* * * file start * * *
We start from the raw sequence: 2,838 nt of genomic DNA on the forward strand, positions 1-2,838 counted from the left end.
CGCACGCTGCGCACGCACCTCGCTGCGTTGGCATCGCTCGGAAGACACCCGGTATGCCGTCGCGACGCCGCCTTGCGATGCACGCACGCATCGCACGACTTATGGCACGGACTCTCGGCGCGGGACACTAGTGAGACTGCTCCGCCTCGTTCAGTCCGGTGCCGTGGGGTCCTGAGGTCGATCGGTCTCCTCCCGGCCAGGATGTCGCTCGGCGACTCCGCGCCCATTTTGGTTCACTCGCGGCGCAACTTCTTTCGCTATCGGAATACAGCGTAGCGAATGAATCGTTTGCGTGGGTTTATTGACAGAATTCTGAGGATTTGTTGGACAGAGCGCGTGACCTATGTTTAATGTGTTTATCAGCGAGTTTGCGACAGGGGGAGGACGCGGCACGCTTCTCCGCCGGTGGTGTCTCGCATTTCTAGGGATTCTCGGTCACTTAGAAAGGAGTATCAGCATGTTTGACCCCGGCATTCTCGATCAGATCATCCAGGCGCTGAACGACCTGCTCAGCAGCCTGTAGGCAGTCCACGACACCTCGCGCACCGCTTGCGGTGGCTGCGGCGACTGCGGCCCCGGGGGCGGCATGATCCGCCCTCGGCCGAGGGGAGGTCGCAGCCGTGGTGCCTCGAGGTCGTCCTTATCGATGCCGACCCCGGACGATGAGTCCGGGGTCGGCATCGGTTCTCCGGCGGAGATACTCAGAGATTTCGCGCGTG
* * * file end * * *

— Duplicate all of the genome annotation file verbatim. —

We start from the raw sequence: 2,838 nt of genomic DNA on the forward strand, positions 1-2,838 counted from the left end.
CGCACGCTGCGCACGCACCTCGCTGCGTTGGCATCGCTCGGAAGACACCCGGTATGCCGTCGCGACGCCGCCTTGCGATGCACGCACGCATCGCACGACTTATGGCACGGACTCTCGGCGCGGGACACTAGTGAGACTGCTCCGCCTCGTTCAGTCCGGTGCCGTGGGGTCCTGAGGTCGATCGGTCTCCTCCCGGCCAGGATGTCGCTCGGCGACTCCGCGCCCATTTTGGTTCACTCGCGGCGCAACTTCTTTCGCTATCGGAATACAGCGTAGCGAATGAATCGTTTGCGTGGGTTTATTGACAGAATTCTGAGGATTTGTTGGACAGAGCGCGTGACCTATGTTTAATGTGTTTATCAGCGAGTTTGCGACAGGGGGAGGACGCGGCACGCTTCTCCGCCGGTGGTGTCTCGCATTTCTAGGGATTCTCGGTCACTTAGAAAGGAGTATCAGCATGTTTGACCCCGGCATTCTCGATCAGATCATCCAGGCGCTGAACGACCTGCTCAGCAGCCTGTAGGCAGTCCACGACACCTCGCGCACCGCTTGCGGTGGCTGCGGCGACTGCGGCCCCGGGGGCGGCATGATCCGCCCTCGGCCGAGGGGAGGTCGCAGCCGTGGTGCCTCGAGGTCGTCCTTATCGATGCCGACCCCGGACGATGAGTCCGGGGTCGGCATCGGTTCTCCGGCGGAGATACTCAGAGATTTCGCGCGTG